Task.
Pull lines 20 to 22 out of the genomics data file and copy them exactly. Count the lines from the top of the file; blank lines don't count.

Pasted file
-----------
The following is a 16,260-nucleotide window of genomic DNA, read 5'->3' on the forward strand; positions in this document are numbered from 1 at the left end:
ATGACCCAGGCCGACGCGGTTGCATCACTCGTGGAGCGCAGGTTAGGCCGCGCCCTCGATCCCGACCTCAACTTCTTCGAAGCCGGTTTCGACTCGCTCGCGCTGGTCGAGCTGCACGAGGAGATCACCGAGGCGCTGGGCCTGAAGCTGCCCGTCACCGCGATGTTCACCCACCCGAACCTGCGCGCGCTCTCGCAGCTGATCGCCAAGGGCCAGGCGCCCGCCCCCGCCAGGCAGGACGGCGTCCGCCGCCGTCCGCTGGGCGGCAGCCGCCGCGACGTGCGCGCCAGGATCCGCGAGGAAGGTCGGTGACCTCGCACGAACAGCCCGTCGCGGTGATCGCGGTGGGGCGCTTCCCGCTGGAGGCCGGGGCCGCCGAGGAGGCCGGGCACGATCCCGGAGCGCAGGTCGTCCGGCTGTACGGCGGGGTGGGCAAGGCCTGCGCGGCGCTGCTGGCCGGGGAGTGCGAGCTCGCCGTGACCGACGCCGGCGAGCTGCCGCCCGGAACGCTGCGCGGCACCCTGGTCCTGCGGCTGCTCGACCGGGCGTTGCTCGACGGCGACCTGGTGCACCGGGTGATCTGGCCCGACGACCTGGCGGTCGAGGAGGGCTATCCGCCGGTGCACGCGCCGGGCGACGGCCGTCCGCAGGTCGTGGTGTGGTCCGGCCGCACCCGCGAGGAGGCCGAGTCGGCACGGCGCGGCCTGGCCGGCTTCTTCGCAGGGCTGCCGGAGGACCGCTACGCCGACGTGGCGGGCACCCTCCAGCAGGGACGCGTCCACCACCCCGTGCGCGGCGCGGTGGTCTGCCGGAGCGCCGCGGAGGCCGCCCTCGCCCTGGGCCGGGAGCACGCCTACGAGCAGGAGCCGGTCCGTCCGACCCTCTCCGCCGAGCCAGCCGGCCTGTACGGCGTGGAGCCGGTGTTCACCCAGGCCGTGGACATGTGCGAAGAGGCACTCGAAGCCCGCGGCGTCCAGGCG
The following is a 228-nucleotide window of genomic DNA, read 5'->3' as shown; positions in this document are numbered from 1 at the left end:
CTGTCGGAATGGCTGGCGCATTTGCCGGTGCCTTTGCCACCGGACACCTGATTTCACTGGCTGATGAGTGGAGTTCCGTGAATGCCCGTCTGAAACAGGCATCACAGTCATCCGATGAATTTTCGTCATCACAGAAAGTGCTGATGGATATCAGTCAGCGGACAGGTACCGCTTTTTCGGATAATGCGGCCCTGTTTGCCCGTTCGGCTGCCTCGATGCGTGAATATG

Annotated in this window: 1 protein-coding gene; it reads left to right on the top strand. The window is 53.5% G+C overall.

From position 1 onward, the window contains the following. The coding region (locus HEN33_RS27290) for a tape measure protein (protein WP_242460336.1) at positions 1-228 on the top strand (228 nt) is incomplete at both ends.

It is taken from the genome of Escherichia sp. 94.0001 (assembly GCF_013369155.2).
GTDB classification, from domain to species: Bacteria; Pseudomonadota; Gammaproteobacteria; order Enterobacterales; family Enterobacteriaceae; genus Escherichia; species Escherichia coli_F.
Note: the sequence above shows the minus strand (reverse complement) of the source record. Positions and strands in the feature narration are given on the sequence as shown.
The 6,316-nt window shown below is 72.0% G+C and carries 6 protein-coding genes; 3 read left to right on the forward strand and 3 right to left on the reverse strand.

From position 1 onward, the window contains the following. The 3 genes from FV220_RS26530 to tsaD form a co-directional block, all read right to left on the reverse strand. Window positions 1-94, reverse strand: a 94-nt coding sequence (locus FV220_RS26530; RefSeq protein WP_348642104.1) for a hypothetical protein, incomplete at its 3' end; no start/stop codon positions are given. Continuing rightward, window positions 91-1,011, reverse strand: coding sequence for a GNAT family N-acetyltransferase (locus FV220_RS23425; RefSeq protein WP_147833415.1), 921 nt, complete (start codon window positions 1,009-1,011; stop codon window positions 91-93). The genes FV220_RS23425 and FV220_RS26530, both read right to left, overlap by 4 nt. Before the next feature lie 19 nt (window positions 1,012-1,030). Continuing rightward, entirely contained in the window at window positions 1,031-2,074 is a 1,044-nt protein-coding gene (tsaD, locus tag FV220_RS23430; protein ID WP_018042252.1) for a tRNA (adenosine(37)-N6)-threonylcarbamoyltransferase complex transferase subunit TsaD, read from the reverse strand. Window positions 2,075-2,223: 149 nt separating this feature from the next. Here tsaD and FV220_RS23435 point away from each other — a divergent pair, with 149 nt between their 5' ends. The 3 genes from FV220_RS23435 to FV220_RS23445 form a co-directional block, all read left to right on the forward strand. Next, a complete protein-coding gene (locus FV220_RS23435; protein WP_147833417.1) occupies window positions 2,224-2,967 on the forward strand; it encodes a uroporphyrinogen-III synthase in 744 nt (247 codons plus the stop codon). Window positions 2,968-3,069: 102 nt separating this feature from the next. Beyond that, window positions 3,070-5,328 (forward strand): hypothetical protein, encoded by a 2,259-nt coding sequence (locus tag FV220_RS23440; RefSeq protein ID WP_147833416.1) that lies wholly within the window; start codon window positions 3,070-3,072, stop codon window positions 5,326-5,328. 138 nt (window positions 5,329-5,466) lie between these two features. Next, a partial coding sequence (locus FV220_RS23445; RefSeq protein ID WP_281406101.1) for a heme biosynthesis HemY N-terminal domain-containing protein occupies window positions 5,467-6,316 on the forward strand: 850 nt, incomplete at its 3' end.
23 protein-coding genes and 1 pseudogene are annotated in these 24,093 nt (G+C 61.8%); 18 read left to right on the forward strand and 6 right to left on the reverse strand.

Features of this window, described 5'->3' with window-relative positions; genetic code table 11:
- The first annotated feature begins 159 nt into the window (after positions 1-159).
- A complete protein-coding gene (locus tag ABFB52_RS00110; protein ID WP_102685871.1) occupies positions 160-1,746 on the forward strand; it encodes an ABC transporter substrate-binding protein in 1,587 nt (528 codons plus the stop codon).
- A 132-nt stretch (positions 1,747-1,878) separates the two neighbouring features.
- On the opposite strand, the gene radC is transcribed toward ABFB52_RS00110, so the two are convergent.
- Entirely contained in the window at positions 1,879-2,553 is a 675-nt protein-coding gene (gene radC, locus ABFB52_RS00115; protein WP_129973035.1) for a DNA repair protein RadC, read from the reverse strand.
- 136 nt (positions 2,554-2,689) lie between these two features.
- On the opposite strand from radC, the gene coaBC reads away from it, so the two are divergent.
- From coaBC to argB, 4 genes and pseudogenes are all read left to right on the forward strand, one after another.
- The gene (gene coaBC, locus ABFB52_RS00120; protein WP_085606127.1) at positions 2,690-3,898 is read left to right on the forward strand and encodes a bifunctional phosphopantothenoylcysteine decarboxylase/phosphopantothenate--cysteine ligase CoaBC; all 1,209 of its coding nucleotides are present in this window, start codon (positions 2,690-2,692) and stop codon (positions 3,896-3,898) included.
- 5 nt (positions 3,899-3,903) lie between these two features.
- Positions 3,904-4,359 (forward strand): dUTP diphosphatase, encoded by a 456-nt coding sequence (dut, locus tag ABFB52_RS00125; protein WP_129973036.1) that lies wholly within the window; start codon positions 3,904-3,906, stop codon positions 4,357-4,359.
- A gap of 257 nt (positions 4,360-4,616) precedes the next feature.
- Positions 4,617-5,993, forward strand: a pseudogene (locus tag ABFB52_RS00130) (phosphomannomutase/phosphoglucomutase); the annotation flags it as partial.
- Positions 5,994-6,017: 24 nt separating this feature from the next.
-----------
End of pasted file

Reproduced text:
- On the opposite strand from radC, the gene coaBC reads away from it, so the two are divergent.
- From coaBC to argB, 4 genes and pseudogenes are all read left to right on the forward strand, one after another.
- The gene (gene coaBC, locus ABFB52_RS00120; protein WP_085606127.1) at positions 2,690-3,898 is read left to right on the forward strand and encodes a bifunctional phosphopantothenoylcysteine decarboxylase/phosphopantothenate--cysteine ligase CoaBC; all 1,209 of its coding nucleotides are present in this window, start codon (positions 2,690-2,692) and stop codon (positions 3,896-3,898) included.